Wednesday, 27 May 2015

Explaining Toddler Parenting

If you come here often, it's probably pretty clear that I love motherhood. It's been the making of me, and I wouldn't change it for anything you could offer me. But that isn't to say that it isn't really, really hard. I won't say it's the hardest job in the world, because, like, coal-mining looks pretty tough, and I can't imagine that being President is a picnic, but it's certainly harder than any job I've ever had. The hours are terrible, the daily company excessively demanding, and there is of course zero pay or social cache. Can you see where I'm going with this? I'm about to complain, friends.

If I had to describe the challenges of parenting a toddler to a non-parent in one task, it would be this; imagine brushing someone else's teeth against their will. No, really, take yourself through that. How would you go about it? Maybe you have to pin them down on the bathroom floor. Maybe they won't open their mouth, and you have to lever it open with your finger, which they bite. Maybe there's thrashing and running away. Best case scenario, they wail and you can actually get in there. Now imagine doing that twice a day, every day, for the rest of your life. (Ok, not that long, but it feels like it).

In other areas of our lives, we may or may not have a good idea of what needs to happen at any given time. Should we buy that house? Should change careers? Should I grow out my bangs? I don't know; there's probably no right answer. However, as a mother I know exactly what needs to happen, and yet SHE WON'T COOPERATE. She needs to eat something, she needs to let me change her, she needs to brush her goddamn teeth and, eventually, FINALLY, go to sleep.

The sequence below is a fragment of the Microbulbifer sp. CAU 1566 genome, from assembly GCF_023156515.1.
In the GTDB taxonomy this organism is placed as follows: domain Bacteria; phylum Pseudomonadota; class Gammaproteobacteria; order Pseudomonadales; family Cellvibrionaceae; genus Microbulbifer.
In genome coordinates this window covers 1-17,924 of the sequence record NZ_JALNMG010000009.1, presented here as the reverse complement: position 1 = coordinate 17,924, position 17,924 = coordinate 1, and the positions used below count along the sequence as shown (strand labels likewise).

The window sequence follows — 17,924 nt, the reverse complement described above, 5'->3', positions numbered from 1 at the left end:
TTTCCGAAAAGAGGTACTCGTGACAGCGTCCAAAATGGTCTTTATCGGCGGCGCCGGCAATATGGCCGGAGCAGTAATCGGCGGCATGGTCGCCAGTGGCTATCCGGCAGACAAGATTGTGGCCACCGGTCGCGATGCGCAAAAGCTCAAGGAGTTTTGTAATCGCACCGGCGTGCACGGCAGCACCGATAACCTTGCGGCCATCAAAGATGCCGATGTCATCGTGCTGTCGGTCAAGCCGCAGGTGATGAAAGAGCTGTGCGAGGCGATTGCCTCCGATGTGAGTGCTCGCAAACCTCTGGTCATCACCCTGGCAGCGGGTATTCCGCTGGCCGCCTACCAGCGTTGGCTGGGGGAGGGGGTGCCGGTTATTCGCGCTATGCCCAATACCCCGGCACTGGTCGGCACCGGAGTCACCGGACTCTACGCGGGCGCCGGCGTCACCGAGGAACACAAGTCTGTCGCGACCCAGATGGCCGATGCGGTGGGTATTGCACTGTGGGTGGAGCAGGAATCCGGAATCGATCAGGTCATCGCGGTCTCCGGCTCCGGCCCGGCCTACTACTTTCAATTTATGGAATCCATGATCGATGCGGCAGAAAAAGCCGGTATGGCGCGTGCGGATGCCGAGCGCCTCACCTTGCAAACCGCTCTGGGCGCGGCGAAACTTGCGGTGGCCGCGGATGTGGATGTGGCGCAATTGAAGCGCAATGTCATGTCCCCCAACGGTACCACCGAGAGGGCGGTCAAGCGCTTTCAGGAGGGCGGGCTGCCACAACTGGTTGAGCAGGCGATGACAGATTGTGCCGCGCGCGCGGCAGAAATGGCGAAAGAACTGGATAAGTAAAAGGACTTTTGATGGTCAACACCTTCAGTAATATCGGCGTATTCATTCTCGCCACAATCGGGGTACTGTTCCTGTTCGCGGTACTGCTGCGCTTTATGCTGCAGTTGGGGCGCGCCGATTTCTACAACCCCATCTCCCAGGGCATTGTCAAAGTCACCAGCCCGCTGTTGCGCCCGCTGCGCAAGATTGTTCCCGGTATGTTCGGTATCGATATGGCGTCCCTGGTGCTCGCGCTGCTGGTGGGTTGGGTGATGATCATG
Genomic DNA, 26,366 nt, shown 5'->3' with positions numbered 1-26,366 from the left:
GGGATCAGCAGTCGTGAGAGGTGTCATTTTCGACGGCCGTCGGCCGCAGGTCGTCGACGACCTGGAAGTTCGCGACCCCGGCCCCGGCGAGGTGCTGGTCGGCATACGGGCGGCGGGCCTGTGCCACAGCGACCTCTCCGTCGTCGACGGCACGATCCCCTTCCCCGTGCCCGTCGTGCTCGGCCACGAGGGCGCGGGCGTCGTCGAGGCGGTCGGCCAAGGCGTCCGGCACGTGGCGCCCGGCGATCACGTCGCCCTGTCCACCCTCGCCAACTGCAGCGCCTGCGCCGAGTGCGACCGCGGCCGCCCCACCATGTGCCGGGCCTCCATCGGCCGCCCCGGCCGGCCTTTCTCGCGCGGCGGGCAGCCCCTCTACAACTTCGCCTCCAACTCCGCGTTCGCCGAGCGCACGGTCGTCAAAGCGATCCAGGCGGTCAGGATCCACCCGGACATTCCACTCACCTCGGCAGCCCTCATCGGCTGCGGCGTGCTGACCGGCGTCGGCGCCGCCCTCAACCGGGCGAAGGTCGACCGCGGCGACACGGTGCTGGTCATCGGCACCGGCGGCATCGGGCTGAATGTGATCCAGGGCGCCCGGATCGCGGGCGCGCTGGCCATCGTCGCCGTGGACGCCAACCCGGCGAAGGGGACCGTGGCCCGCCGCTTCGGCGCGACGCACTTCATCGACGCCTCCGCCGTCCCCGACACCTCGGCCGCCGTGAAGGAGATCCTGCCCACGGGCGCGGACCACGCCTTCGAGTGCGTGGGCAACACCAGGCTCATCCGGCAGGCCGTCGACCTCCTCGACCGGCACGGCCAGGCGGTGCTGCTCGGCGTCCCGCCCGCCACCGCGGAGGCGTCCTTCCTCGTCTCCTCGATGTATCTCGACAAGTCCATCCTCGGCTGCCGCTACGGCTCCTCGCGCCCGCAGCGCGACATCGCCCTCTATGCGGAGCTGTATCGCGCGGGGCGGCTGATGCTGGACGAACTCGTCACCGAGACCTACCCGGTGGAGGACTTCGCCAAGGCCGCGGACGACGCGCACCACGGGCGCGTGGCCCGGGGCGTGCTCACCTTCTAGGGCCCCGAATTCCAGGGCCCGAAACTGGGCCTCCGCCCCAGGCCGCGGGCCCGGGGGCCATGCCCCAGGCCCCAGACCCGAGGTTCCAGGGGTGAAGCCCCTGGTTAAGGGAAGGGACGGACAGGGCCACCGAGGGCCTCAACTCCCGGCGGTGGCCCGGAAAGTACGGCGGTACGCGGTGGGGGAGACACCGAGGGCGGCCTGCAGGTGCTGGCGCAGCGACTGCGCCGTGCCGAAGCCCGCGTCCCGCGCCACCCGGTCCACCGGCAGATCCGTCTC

Changing looks easy too, right? Newborn babies coo angelically while you take all the time you need to clean up their comparatively sweet-smelling milk poo. Toddlers, on the other hand, jam their hands down south to point out 'the'gina', and squirm away while you try to wipe off the bigger globs of corn-y, smelly, real poo.

People always say, 'oh, isn't it easier now that they can communicate what they want?' I suppose it would be, if it were rational. Yesterday morning, she lost her mind because she asked for some water, and I gave her some. She has the wrong spoon. I won't let her put a doll in her soup. And so on.

While I'm at it, humans do need to sleep, right? Even the small ones? This isn't just a myth that's circulated post-adolescence? If they do actually need to sleep, and it's my understanding that they do, why can't they just shut their eyes and GO TO SLEEP? I promise, Girl Scout's honor, that I will not allow any wild animals into the room, or drop you from a height, or move to Belgium while you sleep. It's safe. It's cozy. It's charmingly decorated. Sleep. In. Your. Room.

Then of course she does something miraculous and life-changing (like sleep for 12 hours), and everything is wonderful again. And I'm grateful for all of it, I really am, but my god, toddlers are not reasonable creatures. They are not.
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